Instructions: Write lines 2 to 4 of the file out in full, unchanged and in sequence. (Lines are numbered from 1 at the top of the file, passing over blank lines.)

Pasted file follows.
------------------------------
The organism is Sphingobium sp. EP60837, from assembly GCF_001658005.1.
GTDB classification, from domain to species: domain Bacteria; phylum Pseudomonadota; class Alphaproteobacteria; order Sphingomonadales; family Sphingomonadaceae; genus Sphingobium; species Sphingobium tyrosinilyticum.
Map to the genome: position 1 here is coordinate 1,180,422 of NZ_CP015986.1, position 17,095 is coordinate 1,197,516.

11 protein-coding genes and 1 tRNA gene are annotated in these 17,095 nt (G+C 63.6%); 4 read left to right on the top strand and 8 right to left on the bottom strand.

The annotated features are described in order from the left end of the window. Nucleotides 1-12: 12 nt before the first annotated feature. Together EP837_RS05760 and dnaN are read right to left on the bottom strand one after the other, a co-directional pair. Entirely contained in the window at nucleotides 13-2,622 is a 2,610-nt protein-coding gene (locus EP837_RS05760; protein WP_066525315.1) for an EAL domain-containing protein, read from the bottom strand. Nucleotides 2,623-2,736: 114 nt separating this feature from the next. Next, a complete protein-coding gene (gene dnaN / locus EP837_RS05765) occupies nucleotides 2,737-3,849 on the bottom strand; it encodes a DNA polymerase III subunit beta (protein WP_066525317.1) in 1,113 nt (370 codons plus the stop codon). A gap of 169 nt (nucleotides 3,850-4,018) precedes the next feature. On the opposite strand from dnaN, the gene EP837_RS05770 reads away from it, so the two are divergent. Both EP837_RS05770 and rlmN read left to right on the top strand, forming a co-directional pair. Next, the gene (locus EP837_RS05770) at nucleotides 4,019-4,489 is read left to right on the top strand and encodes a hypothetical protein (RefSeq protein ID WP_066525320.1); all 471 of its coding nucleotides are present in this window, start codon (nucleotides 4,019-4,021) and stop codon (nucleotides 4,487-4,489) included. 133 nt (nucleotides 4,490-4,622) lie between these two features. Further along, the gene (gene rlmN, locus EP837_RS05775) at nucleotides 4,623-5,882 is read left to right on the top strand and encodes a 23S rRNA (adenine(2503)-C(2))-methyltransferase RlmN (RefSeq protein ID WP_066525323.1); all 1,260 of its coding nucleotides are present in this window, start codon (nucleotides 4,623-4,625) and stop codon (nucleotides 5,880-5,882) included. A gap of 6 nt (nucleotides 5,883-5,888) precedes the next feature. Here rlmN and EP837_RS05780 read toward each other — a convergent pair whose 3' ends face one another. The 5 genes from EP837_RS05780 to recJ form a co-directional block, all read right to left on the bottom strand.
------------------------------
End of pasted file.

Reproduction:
GTDB classification, from domain to species: domain Bacteria; phylum Pseudomonadota; class Alphaproteobacteria; order Sphingomonadales; family Sphingomonadaceae; genus Sphingobium; species Sphingobium tyrosinilyticum.
Map to the genome: position 1 here is coordinate 1,180,422 of NZ_CP015986.1, position 17,095 is coordinate 1,197,516.

11 protein-coding genes and 1 tRNA gene are annotated in these 17,095 nt (G+C 63.6%); 4 read left to right on the top strand and 8 right to left on the bottom strand.